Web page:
Saturday, October 17, 2009

Friday's for Profit-Taking

Stocks finished lower on Friday, though up nicely for the week, as investors took a sour view of Bank of America's (BAC) poor 3rd quarter performance and punished Dow component IBM for missing revenue targets, even though the company beat EPS estimates.

The drop-off was dramatic right at the opening bell, with the major averages hitting their lows for the day within the first two hours of trading. Much of the action had to do with options expiration, and, sure enough, the afternoon session saw stocks gain strength, hitting their highs with about 20 minutes left in the session.

Though the major averages were down anywhere from 1-1.7% during the day, they finished at higher levels, keeping the stock market's winning week intact.

Dow 9,995.91, -67.03 (0.67%)
NASDAQ 2,156.80, -16.49 (0.76%)
S&P 500 1,087.68, -8.88 (0.81%)
NYSE Composite 7,133.96, -70.09 (0.97%)

Declining issued outpaced advancers, 4283-2136 (nearly 2-1), the widest disparity between losers and winners of the week. New highs remained better than new lows, 363-45. Volume was in line with the previous 3 days and most of the past few months. There was nothing surprising at all about the downturn. Stocks have been on a tear to the upside since March, and occasional pauses are expected and healthy. Investing is all about profits, and Fridays are usually good days on which to take them, as many obviously did.

NYSE Volume 5,708,362,000
NASDAQ Volume 2,237,903,750

Oil reached a new 2009 high, gaining 95 cents, to $78.53. Gold stopped its temporary slide, gaining 90 cents, to $1,051.50, and silver added a penny to its price, at $17.42. With oil taking the lead late this week, the price above $78 is signaling a potential top. There still is inadequate demand to command prices over $80, a level at which the market may balk. Those promoting an oil bull have not considered the overall implications of higher oil and gasoline prices on the global economy, nor have they taken into account the impact of alternative fuels, which continues to tamp down demand slightly, but with more force every day.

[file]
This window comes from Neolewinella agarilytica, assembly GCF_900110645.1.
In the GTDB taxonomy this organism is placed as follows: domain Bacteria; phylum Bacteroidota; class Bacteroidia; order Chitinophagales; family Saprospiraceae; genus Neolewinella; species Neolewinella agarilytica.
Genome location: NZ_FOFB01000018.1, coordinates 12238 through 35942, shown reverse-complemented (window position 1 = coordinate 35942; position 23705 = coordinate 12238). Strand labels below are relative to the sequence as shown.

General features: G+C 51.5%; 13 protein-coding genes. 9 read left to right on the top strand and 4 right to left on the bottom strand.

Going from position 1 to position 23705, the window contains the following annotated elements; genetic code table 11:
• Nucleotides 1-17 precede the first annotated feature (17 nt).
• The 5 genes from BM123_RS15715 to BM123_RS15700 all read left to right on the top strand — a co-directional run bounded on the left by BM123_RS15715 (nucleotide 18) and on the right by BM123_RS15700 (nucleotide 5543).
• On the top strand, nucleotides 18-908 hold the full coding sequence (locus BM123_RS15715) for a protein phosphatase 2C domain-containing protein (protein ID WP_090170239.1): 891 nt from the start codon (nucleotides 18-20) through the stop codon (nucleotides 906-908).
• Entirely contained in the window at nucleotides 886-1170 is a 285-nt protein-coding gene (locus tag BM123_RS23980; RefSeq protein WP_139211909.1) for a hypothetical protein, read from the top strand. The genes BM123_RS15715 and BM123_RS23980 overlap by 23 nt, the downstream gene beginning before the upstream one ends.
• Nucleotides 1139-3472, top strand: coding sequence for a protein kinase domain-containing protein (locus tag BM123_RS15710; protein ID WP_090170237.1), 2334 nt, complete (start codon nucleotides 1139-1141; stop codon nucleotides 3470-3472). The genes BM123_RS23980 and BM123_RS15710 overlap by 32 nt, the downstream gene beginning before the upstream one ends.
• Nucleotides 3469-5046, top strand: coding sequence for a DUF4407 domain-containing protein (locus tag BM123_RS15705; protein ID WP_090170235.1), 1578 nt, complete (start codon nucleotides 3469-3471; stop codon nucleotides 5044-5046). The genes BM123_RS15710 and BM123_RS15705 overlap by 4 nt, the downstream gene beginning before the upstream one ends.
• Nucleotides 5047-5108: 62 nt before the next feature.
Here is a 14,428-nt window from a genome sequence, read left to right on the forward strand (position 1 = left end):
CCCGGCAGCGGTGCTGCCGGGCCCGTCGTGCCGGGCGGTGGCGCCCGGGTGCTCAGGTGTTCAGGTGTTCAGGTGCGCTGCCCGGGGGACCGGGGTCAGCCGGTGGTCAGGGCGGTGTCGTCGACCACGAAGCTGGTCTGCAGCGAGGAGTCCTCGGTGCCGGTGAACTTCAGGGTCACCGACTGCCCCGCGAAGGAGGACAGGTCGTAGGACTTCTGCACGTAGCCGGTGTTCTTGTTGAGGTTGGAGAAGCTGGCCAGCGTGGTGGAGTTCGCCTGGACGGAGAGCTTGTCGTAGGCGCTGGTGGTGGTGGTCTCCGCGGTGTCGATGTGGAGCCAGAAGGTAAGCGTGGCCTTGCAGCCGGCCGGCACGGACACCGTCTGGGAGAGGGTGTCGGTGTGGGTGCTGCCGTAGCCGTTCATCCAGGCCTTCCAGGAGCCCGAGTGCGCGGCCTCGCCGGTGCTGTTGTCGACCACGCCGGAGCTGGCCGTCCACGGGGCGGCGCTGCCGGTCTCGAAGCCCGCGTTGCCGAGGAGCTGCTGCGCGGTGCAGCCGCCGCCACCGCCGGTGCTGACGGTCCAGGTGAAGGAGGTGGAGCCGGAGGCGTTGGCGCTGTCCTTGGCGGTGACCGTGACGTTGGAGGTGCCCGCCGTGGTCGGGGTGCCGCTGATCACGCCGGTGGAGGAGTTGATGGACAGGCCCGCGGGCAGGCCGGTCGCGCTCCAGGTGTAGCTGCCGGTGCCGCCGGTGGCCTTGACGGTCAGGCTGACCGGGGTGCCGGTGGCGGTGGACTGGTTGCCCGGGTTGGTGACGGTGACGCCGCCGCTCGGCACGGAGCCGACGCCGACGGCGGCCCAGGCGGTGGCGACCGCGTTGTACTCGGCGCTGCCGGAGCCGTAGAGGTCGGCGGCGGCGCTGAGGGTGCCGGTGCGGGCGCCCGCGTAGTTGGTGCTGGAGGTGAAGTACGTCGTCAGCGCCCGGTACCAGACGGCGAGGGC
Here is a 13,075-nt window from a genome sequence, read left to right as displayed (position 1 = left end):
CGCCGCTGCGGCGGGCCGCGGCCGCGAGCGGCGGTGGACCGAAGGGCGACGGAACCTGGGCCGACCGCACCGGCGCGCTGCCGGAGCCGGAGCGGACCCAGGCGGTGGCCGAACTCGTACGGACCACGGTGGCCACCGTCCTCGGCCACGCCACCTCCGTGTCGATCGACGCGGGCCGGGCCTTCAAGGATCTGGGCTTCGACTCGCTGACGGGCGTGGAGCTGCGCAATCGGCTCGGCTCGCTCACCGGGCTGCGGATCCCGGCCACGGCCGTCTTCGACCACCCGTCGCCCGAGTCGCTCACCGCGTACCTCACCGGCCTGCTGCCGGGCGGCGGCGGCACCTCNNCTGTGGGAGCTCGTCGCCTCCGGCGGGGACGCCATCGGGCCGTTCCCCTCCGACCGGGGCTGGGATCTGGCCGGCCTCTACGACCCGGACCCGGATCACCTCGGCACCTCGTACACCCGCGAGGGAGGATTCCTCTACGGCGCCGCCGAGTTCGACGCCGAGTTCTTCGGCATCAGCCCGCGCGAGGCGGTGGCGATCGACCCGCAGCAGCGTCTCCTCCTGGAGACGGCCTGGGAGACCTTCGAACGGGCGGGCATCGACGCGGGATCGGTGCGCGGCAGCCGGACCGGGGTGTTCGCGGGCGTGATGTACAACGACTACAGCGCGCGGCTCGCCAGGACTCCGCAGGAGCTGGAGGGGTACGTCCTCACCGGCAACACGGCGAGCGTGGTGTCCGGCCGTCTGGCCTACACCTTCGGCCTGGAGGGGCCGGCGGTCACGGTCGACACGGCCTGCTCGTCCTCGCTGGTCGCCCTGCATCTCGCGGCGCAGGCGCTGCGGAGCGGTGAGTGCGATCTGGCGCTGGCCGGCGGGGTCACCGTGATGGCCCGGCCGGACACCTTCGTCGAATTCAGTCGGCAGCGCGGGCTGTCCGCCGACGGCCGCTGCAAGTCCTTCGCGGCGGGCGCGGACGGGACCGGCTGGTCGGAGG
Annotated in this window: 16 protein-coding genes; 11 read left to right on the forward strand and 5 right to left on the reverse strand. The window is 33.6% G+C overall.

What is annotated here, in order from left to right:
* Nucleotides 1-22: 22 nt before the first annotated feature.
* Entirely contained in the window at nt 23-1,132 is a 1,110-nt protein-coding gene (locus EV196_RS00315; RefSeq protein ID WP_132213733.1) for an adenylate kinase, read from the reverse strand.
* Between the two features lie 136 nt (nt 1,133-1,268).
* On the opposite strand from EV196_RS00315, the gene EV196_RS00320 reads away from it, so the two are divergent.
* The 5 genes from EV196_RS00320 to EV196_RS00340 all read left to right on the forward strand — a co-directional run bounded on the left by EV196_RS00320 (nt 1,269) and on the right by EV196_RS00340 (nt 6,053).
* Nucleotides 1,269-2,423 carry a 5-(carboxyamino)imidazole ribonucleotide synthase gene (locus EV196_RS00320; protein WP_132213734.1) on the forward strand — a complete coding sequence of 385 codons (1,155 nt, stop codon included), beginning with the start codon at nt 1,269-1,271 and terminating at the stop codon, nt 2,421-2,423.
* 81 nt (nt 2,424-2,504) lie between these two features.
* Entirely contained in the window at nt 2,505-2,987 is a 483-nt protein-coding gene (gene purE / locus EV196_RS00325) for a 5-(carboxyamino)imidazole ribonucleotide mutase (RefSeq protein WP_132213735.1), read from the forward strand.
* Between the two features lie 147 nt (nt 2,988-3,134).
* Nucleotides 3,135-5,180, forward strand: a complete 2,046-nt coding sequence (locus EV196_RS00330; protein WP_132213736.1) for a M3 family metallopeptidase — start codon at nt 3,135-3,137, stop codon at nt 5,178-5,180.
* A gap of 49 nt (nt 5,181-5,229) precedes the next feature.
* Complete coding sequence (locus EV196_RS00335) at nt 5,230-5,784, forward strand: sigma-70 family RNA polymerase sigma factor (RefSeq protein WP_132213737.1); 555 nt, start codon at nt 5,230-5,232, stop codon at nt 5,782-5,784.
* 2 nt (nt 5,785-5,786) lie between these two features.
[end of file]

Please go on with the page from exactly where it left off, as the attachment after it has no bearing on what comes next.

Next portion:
Commodities have had a nice run, but the potential for overpricing is evident. There's no rationale behind the move in gold and silver except for the prospect of inflation, which has yet to appear. Maybe nine months from now, or 18, but certainly, there is no inflation present in the economy anywhere. Stable prices should be considered a positive for recovery, though the supply-siders want and actually need inflation to verify their outlooks. Whether or not there will be further upside in commodities (read: dollar weakness) is uncertain and maybe even unlikely. The dollar may have already bottomed.

While the markets continue to grind higher, a couple of trends have developed. First, the chorus calling for a 10-15% correction continues to chirp, though their analysis fails to comprehend the enormity of the rally and the strength of the virtuous cycle which has developed. Despite some $3 trillion still sitting in money market funds and not being put to work in equities, those holding that sidelined money are hoping for the worst in earnings reports, the volume of which will increase dramatically over the upcoming two weeks.